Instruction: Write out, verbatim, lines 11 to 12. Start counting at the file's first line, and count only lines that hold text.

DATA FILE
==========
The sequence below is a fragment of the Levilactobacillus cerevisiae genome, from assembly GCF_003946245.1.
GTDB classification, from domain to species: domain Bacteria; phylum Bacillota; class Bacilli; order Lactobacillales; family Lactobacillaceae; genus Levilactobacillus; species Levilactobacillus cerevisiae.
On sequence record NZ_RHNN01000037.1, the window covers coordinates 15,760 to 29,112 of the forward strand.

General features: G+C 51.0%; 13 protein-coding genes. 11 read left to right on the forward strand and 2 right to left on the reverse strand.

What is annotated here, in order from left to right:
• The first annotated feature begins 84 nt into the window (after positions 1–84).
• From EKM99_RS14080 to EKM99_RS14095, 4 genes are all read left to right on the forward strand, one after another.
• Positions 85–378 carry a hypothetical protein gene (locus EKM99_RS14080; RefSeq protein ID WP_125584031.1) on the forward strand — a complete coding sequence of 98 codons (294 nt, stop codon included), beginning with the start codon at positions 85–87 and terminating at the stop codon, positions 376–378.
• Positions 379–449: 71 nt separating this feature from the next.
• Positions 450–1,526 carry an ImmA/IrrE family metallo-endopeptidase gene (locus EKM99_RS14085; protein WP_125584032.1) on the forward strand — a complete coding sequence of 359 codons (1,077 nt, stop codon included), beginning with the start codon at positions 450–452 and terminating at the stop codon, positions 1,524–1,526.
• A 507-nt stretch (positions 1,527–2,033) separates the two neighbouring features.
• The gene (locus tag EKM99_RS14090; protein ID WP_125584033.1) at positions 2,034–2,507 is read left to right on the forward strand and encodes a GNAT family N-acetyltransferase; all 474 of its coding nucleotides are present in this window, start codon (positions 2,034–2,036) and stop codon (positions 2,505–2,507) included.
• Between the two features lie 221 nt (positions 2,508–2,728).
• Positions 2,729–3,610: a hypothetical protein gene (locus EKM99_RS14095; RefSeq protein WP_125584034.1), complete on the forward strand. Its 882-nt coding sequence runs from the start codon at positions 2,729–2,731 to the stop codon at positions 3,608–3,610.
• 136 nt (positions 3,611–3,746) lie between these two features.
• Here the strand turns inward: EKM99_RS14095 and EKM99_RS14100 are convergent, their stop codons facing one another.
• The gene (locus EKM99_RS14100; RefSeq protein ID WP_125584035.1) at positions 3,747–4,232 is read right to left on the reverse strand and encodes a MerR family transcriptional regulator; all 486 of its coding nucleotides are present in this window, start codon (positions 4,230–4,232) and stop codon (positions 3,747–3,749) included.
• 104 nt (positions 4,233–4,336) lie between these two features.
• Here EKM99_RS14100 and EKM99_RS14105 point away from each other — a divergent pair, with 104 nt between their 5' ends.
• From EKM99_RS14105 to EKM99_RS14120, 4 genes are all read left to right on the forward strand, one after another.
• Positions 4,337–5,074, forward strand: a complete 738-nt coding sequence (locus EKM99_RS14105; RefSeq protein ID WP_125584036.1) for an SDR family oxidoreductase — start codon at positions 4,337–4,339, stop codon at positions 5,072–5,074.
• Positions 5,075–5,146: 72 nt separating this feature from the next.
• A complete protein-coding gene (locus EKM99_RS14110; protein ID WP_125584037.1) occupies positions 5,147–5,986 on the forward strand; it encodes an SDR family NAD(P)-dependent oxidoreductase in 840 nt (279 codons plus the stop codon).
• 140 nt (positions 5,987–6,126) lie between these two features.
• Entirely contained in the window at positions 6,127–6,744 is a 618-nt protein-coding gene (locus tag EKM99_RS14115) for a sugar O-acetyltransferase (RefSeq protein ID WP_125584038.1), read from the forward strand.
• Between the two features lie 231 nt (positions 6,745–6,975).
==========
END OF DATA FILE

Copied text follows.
• A 507-nt stretch (positions 1,527–2,033) separates the two neighbouring features.
• The gene (locus tag EKM99_RS14090; protein ID WP_125584033.1) at positions 2,034–2,507 is read left to right on the forward strand and encodes a GNAT family N-acetyltransferase; all 474 of its coding nucleotides are present in this window, start codon (positions 2,034–2,036) and stop codon (positions 2,505–2,507) included.